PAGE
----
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Curriculum Standards for Social Studies
National Council for the Social Studies

Wright Brothers National Memorial: Site of the First Controlled Powered Flight
relates to the following Social Studies Standards:

    Theme I: Culture

  • Standard C - The student explains and give examples of how language, literature, the arts, architecture, other artifacts, traditions, beliefs, values, and behaviors contribute to the development and transmission of culture.

    Theme II: Time, Continuity and Change

  • Standard C - The student identifies and describes selected historical periods and patterns of change within and across cultures, such as the rise of civilizations, the development of transportation systems, the growth and breakdown of colonial systems, and others.
  • Standard F - The student uses knowledge of facts and concepts drawn from history, along with methods of historical inquiry, to inform decision-making about and action-taking on public issues.

    Theme III: People, Places and Environments

  • Standard A - The student elaborates mental maps of locales, regions, and the world that demonstrate understanding of relative location, direction, size, and shape.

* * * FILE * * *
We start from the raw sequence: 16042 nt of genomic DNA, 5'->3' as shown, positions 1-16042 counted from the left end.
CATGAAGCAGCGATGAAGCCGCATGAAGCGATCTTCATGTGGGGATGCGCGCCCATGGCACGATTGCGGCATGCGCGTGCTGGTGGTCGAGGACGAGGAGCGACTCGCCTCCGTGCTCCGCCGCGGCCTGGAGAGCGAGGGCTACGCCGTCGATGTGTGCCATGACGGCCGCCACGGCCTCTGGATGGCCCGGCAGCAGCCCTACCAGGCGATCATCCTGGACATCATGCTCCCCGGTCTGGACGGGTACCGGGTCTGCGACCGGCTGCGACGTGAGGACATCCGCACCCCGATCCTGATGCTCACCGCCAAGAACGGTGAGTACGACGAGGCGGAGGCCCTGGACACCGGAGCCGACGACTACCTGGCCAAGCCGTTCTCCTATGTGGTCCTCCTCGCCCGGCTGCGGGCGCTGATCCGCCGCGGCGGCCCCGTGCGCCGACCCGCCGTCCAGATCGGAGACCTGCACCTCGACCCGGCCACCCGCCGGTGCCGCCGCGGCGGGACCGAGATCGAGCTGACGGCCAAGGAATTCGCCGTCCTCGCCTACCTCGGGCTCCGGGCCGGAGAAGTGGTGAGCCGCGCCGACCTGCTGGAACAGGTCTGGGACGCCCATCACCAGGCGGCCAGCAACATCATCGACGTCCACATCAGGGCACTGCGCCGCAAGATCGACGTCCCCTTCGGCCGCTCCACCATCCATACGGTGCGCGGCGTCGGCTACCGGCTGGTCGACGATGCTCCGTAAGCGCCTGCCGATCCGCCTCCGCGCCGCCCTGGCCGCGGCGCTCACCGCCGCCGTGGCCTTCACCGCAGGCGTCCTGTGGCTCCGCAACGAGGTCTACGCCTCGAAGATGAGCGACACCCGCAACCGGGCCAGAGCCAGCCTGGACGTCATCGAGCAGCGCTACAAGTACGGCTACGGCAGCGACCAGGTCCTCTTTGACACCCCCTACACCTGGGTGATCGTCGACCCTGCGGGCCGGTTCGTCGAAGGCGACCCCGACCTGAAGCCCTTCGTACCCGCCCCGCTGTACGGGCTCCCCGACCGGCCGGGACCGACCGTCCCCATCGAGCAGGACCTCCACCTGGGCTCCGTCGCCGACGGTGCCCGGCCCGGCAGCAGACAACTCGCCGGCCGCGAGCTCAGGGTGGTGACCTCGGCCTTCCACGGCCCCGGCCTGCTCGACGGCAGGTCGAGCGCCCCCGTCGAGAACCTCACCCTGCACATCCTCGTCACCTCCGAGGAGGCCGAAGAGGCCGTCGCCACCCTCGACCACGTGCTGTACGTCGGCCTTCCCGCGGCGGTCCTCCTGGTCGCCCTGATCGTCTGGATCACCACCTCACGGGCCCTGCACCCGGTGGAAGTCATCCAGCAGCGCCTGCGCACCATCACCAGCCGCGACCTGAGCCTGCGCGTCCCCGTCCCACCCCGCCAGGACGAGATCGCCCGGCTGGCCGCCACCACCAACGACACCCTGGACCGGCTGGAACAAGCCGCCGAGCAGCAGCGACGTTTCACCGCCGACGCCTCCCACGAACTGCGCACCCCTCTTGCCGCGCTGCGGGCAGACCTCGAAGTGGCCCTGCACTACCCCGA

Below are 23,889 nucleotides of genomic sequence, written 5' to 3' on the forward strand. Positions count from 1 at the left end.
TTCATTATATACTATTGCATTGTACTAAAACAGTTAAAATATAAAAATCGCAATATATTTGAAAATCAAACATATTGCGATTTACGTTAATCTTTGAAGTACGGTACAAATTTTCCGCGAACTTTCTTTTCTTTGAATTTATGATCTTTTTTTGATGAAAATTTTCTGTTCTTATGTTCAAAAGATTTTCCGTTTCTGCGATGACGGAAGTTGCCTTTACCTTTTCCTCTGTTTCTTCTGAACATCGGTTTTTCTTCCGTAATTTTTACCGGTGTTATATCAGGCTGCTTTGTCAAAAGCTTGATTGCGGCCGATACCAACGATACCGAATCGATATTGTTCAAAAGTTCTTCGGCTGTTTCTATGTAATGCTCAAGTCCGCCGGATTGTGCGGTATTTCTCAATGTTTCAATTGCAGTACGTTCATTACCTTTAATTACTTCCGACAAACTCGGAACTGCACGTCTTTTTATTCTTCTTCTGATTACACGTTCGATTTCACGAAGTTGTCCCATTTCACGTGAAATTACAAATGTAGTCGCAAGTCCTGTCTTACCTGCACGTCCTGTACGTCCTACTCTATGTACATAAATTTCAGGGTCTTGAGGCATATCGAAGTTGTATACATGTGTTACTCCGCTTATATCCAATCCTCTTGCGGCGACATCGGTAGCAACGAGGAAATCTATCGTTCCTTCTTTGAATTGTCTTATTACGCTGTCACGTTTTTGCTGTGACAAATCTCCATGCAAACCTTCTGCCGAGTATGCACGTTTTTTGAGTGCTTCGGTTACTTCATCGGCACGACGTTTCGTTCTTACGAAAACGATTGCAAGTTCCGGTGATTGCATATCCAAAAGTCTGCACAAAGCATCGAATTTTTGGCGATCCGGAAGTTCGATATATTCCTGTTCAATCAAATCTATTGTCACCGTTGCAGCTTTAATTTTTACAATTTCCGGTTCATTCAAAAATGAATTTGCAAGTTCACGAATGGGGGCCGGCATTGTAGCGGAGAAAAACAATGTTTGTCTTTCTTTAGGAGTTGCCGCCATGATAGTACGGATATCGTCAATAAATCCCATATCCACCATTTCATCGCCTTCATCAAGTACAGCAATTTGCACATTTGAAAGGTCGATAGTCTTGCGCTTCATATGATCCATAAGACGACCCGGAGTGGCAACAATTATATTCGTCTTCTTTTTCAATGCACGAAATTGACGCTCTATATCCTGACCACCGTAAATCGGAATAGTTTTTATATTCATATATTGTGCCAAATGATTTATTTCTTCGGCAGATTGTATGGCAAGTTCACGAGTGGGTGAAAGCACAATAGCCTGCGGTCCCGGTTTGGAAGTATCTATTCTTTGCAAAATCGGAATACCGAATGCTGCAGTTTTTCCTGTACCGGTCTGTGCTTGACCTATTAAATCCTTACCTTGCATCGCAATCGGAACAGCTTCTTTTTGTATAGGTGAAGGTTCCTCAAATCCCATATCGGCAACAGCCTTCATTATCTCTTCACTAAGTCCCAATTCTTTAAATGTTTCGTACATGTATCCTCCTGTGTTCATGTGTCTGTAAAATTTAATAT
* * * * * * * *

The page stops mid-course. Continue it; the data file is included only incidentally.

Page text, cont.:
• Standard G - The student describes how people creates places that reflect cultural values and ideals as they build neighborhoods, parks, shopping centers, and the like.

    Theme IV: Individual Development and Identity

  • Standard A. The student relates personal changes to social, cultural, and historical contexts.
  • Standard B - The student describes personal connections to places associated with community, nation, and world.
  • Standard H - The student works independently and cooperatively to accomplish goals.

    Theme VIII: Science, Technology and Society

  • Standard A - The student examines and describes the influence of culture on scientific and technological choices and advancement, such as in transportation, medicine, and warfare.
  • Standard B - The student shows through specific examples how science and technology have changed people's perceptions of the social and natural world, such as in their relationship to the land, animal life, family life, and economic needs, wants, and security.
  • Standard C - The student describes examples in which values, beliefs, and attitudes have been influenced by new scientific and technological knowledge, such as the invention of the printing press, conceptions of the universe, applications of atomic energy, and genetic discoveries.
  • Standard D - The student explains the need for laws and policies to govern scientific and technological applications, such as in the safety and well-being of workers and consumers and the regulation of utilities, radio, and television.

    Theme IX: Global Connections

  • Standard C - The student describes and analyze the effects of changing technologies on the global community.

 

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